Mars Life 
by Ben Bova
Reviewed by Scott T. Barnes

(For those of you paying attention, Ben Bova was not an Odyssey lecturer. Due to publication dates, I decided to switch the order of some reviews).

With over 115 books published, Ben Bova is one of the most respected and prolific science fiction writers today. He is best known for integrating suspense and believable, near-future science. And, in what may be encouraging to aspiring science fiction writers, his degrees are in journalism, communications and education—not science.

Mars Life chronicles the struggle of scientists studying Martian artifacts on Mars while earth struggles to cope with global warming. The characters are real, with quirks, passions, goals and flaws. Love is a constant complication. Bova even manages to interest us in something as mundane as project funding.

This book reminds me of Michael Crichton’s State of Fear. Both use short, pithy chapters. Both deal with science politics taken from today’s headlines. In Crichton’s book, radical environmentalists use terrorism and fear mongering about global warming to increase their political and financial clout. In Bova’s book, radical Christian fundamentalists use terrorism and fear mongering to try to shut down the exploration of Mars. Here, global warming has already come to pass. Governments struggle with the massive flooding, while on Mars the protagonists find evidence of intelligent life. The New Morality decides that if life once existed on Mars, their beliefs would be forfeit. They seek to deny funding for the mars project.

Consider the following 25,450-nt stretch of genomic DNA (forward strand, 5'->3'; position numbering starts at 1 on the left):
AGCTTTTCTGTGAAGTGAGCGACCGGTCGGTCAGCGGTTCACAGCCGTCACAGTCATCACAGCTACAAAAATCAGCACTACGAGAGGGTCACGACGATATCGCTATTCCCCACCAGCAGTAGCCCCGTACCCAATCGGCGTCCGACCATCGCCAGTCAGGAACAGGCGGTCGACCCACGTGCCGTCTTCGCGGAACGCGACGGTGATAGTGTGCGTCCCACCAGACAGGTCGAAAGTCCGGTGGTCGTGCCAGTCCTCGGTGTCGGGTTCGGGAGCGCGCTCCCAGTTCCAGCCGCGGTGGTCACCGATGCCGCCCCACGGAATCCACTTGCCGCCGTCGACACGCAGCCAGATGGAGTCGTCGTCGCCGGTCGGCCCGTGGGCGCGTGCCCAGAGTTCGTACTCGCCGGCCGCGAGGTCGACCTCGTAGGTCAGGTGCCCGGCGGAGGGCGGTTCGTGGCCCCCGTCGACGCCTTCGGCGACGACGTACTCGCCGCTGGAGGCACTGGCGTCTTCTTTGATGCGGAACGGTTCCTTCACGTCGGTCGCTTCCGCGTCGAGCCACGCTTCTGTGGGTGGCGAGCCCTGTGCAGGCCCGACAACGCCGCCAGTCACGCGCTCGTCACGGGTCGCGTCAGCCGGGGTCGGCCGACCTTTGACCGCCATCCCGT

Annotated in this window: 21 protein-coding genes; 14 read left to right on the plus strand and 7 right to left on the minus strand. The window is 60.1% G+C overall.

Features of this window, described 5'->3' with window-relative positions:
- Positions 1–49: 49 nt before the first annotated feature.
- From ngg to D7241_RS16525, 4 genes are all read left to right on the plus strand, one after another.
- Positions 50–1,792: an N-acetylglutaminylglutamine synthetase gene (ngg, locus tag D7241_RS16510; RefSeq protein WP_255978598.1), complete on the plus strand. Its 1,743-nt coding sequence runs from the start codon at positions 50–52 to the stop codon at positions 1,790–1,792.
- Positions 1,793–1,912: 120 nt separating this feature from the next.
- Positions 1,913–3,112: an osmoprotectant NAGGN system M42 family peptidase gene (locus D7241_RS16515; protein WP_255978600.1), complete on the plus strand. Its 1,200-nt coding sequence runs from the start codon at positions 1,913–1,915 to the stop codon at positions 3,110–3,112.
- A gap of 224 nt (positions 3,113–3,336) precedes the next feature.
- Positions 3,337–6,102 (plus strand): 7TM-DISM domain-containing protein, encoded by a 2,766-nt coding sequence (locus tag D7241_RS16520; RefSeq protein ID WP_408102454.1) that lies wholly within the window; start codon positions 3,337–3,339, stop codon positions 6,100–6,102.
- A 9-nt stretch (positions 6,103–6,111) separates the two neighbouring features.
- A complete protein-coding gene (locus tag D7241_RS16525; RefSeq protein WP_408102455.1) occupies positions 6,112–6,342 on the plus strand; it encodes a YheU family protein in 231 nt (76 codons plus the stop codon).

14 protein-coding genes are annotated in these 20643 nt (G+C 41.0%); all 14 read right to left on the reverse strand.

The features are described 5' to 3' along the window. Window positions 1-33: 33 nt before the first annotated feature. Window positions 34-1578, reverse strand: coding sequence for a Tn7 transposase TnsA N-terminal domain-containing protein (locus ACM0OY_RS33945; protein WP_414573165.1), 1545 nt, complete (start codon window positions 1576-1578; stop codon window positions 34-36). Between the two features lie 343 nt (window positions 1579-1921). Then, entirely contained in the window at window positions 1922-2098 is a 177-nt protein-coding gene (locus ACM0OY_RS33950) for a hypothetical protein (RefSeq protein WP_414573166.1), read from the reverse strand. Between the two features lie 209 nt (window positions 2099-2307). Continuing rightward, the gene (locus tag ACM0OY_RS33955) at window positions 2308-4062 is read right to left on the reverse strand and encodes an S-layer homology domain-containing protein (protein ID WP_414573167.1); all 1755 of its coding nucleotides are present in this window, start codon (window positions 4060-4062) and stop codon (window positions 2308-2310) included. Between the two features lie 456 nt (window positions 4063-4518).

The concept is interesting. Unfortunately, Bova holds the New Morality in contempt. Every scene explaining their point of view involves supporters of Mars exploration discussing how ridiculous the New Morality is. Even the newly elected, New Morality administration calls his constituents “Bible-thumping zealots.” Reading Mars Life is like discussing politics at a party where everyone has exactly same opinion. The book would have been so much more effective if it even a single New Morality character had been given a voice. Bova should have taken a page from Crichton’s manual and given a fair hearing to protagonist and antagonist alike.

Mars Life is third of the series with Mars and Return to Mars. Readers will have no trouble jumping into the series with this book, though it cannot be said to stand alone. The conclusion doesn’t resolve anything, and left me feeling unsatisfied.

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